Posted on Friday, March 12, 2021
Dear friends and supporters,
As we move into 2021 and approach the start of spring, it feels like there are at last some reasons for hope and optimism. That knowledge fuels our determination to create policies that will ease the suffering and address the inequities that remain in place today.
We are excited to announce the Institute’s legislative package for 2021 and we hope these critical pieces of legislation inspire your organization’s support. Please feel free to use the sample letters, linked below, or draft your own to send to the authors and committee members that will hear these bills.
Here are the bills we are sponsoring in 2021:
AB 988, The Miles Hall Lifeline Act (Bauer-Kahan, D-Orinda), will transform the way California responds to mental health emergencies to ensure those in crisis receive the urgent care they need. The system uses an easy-to-remember three-digit phone number – 988 – as an alternative to 911 so individuals and their families know and can trust that the appropriate help is only one call away. Call centers will connect people with trained counselors and dispatch mobile crisis support teams – staffed by mental health professionals and trained peers instead of police officers – to help a person in crisis.
The legislation is authored by Assemblymember Rebecca Bauer-Kahan and is jointly authored by Marc Berman (D-Menlo Park), David Chiu (D-San Francisco), Sharon Quirk-Silva (D-Fullerton), and Philip Ting (D-San Francisco); and co-authored by more than a dozen other legislators. You can see a fact sheet here and a sample support letter here.
AB 816 (Chiu, D-San Francisco) would demand of state and local officials a heightened sense of urgency and accountability around one of the great moral failings of our time – mass homelessness. Before the coronavirus pandemic, some 150,000 Californians experienced homelessness on any given night, and at least 24% of them live with a severe mental illness. The numbers also reflect unacceptable racial disparities: African Americans, for example, make up just 6.5 percent of the state’s overall population but almost 40 percent of the homeless.
AB 816 requires local government and the state to develop a plan to reduce homelessness by 90 percent by 2030 and to eliminate racial and ethnic disparities. It would create a Homelessness Inspector General who can bring legal action against the state or local governments for failing to submit or implement a plan.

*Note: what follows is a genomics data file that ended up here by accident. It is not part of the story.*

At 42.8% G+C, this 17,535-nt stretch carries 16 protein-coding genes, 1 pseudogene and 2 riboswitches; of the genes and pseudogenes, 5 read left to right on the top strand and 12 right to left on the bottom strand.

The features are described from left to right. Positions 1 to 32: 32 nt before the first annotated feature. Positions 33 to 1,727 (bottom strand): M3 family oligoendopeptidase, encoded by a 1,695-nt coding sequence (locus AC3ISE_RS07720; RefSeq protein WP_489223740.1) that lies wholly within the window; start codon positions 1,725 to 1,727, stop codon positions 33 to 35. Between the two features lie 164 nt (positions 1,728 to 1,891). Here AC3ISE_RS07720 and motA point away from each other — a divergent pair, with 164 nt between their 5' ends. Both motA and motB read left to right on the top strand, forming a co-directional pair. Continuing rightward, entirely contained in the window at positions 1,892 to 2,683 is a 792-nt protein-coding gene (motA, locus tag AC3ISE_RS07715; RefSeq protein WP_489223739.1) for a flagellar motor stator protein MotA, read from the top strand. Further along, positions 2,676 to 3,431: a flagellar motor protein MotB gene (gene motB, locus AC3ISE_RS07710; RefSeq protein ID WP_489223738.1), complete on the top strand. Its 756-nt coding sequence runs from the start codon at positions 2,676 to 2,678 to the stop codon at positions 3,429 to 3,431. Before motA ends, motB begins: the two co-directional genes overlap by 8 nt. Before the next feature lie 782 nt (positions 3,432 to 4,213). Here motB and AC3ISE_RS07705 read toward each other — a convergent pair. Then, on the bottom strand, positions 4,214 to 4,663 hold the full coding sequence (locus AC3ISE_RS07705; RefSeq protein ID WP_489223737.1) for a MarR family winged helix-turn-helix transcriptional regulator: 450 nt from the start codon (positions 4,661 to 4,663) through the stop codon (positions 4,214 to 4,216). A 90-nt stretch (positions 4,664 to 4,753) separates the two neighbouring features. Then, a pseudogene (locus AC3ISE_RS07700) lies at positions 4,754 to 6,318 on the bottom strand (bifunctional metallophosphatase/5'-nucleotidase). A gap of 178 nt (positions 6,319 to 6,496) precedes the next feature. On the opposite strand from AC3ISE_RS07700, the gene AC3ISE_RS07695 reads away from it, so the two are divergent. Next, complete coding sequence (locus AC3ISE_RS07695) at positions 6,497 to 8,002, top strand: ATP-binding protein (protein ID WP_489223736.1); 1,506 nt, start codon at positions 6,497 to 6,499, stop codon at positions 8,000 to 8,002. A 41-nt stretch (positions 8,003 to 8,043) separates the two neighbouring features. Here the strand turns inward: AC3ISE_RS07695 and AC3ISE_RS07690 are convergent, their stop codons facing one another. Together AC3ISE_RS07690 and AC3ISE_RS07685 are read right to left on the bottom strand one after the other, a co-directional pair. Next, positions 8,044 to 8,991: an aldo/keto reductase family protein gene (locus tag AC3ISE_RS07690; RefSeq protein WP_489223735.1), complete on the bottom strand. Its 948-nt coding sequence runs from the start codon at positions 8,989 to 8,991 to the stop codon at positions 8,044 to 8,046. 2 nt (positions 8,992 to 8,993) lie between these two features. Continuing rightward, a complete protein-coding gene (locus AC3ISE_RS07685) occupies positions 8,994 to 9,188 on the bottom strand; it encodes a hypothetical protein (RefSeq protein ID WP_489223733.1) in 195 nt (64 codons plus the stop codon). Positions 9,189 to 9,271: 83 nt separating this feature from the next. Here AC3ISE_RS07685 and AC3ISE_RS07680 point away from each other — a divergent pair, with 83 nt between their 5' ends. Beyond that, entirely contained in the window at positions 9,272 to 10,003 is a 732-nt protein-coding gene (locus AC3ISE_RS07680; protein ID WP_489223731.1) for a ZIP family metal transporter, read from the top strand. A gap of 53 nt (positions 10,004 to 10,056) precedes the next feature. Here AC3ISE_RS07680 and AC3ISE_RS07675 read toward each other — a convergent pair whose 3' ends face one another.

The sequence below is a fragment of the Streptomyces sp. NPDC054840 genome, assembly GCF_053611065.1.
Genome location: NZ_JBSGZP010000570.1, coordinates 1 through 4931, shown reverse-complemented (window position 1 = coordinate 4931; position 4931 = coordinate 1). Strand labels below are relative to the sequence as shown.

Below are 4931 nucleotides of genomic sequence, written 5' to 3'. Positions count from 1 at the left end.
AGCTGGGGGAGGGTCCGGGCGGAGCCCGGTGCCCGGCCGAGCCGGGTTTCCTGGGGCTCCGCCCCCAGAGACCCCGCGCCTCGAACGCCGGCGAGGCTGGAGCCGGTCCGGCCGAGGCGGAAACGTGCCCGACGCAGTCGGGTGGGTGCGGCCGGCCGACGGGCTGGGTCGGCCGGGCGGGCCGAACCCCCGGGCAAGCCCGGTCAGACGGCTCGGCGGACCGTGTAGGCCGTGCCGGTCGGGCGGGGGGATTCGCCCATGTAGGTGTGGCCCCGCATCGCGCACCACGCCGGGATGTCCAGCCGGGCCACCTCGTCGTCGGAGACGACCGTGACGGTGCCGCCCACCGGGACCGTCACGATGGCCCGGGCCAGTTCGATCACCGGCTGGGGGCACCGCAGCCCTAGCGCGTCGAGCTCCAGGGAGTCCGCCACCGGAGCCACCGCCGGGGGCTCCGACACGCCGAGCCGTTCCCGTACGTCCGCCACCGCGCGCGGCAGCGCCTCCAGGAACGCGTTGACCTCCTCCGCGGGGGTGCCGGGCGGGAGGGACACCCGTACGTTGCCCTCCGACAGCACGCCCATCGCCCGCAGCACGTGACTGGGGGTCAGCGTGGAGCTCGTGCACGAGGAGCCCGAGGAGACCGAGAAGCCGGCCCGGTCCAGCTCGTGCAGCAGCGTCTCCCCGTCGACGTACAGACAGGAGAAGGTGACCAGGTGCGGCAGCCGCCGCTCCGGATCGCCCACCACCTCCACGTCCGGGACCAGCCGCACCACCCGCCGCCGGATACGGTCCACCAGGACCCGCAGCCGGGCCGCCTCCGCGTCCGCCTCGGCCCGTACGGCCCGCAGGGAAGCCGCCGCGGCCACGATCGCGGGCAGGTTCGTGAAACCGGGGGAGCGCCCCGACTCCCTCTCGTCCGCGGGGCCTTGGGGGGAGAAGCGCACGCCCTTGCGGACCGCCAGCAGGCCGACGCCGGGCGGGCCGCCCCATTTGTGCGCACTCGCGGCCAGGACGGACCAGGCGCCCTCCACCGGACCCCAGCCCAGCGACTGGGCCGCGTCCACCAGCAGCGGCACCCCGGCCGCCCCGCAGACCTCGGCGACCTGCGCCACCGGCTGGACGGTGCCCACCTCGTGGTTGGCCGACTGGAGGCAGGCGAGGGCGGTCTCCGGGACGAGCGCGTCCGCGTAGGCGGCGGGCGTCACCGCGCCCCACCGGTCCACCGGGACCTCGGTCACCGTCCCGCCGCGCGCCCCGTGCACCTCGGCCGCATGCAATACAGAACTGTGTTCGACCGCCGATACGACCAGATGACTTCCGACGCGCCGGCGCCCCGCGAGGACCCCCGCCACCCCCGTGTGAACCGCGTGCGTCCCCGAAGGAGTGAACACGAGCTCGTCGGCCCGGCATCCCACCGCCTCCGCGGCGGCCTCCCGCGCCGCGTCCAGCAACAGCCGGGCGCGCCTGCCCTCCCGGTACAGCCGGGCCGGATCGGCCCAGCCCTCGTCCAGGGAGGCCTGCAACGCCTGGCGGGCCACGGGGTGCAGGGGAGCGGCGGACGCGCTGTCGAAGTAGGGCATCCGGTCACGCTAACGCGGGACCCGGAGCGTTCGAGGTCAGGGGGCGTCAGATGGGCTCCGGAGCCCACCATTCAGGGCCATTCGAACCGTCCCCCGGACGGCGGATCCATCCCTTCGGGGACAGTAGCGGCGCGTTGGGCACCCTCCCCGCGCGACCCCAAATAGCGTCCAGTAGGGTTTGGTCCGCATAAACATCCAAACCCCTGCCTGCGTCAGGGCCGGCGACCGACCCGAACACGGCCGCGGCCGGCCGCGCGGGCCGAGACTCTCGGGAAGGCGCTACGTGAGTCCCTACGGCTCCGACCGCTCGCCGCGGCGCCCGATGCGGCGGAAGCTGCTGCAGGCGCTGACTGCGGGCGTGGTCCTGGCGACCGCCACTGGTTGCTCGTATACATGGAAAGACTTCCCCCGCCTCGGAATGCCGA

AB 816 is authored by Assemblymember David Chiu and jointly authored by Richard Bloom (D-Santa Monica), Rob Bonta (D-Oakland), Sharon Quirk-Silva (D-Fullerton), Miguel Santiago (D-Los Angeles), and Buffy Wicks (D-Oakland) and sponsored by the Steinberg Institute, the Corporation for Supportive Housing, Housing California, and Sacramento Mayor Darrell Steinberg, co-chair of the Governor’s Council of Regional Homeless Advisors. A fact sheet is here. A sample letter of support is here.
AB 71, Bring California Home Act (Luz Rivas, D-Arleta), addresses the homeless crisis by increasing taxes on the wealthiest multinational corporations and other companies with annual profits of $5 million and dedicating the revenue to building housing and other proven strategies that reduce homelessness – and prevent more Californians from falling into it. The bill will generate at least $2.4 billion annually for cities and counties to achieve ambitious performance goals, collaborate with each other and the state, and continually innovate and improve.
The bill is authored by Assemblymember Rivas and jointly authored by Richard Bloom (D-Santa Monica), David Chiu (D-San Francisco, and Buffy Wicks (D-Oakland). AB 71 is sponsored by the Steinberg Institute; Corporation for Supportive Housing; Housing California; the City of Los Angeles and Mayor Eric Garcetti; the City of San Francisco and Mayor London Breed; the City of Oakland and Mayor Libby Schaaf; All Home; Brilliant Corners; Episcopal Community Services-San Francisco; HOPICS; John Burton Advocates for Youth; National Alliance to End Homelessness; Non-Profit Housing Assn. of Northern California; and United Way of Greater Los Angeles. A fact sheet is here and a sample support letter here.
SB 106, (Umberg, D-Santa Ana), will free up hundreds of millions of dollars from the Mental Health Services Act (MHSA) for vital mental health services. The bill would pre-approve full-service partnerships (FSPs), which provide intensive outpatient care with a “whatever it takes” approach to help people living with a severe mental illness, for the use of MHSA innovation funds.
Even though innovation funds represent only 5 percent of all MHSA funds, they make up 63 percent of unspent dollars. According to a 2017 report by the California State Auditor, at the end of fiscal year 2015-2016, counties had $146 million in unspent innovation funds. According to that same audit, these unspent dollars are going unspent due to the onerous, opaque, and drawn-out project approval process counties must go through before spending innovation dollars.
With more and more Californians suffering from untreated mental illness and dying in despair, it is unconscionable to leave money on the table. It is time to put these dollars to work and get people the care they need. A fact sheet is here and a sample support letter here.
Thank you for taking action now to show the behavioral health community’s strong support for these ambitious efforts! As the legislative session moves along, we’ll let you know when bills come before committees and when we’d like you to take additional actions. If you’re not already doing so, please be sure to follow us on Twitter and Facebook.